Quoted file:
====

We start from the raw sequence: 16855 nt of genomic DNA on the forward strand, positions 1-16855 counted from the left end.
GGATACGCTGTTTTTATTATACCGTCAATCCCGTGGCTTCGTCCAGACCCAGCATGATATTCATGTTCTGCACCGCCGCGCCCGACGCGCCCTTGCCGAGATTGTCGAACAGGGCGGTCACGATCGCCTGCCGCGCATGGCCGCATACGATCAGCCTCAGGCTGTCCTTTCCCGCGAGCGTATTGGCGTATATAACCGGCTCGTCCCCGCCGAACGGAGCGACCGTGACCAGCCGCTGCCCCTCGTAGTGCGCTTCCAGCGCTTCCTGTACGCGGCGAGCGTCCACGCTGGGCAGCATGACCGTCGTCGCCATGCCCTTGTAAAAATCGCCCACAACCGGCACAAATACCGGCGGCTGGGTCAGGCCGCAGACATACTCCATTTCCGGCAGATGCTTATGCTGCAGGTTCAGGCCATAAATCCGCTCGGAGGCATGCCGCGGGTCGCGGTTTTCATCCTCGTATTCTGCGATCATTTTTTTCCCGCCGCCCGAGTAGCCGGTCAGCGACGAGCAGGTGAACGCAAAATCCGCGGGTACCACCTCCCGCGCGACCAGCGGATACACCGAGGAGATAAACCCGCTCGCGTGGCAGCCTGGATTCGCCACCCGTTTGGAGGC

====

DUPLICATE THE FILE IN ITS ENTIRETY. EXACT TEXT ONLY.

We start from the raw sequence: 16855 nt of genomic DNA on the forward strand, positions 1-16855 counted from the left end.
GGATACGCTGTTTTTATTATACCGTCAATCCCGTGGCTTCGTCCAGACCCAGCATGATATTCATGTTCTGCACCGCCGCGCCCGACGCGCCCTTGCCGAGATTGTCGAACAGGGCGGTCACGATCGCCTGCCGCGCATGGCCGCATACGATCAGCCTCAGGCTGTCCTTTCCCGCGAGCGTATTGGCGTATATAACCGGCTCGTCCCCGCCGAACGGAGCGACCGTGACCAGCCGCTGCCCCTCGTAGTGCGCTTCCAGCGCTTCCTGTACGCGGCGAGCGTCCACGCTGGGCAGCATGACCGTCGTCGCCATGCCCTTGTAAAAATCGCCCACAACCGGCACAAATACCGGCGGCTGGGTCAGGCCGCAGACATACTCCATTTCCGGCAGATGCTTATGCTGCAGGTTCAGGCCATAAATCCGCTCGGAGGCATGCCGCGGGTCGCGGTTTTCATCCTCGTATTCTGCGATCATTTTTTTCCCGCCGCCCGAGTAGCCGGTCAGCGACGAGCAGGTGAACGCAAAATCCGCGGGTACCACCTCCCGCGCGACCAGCGGATACACCGAGGAGATAAACCCGCTCGCGTGGCAGCCTGGATTCGCCACCCGTTTGGAGGC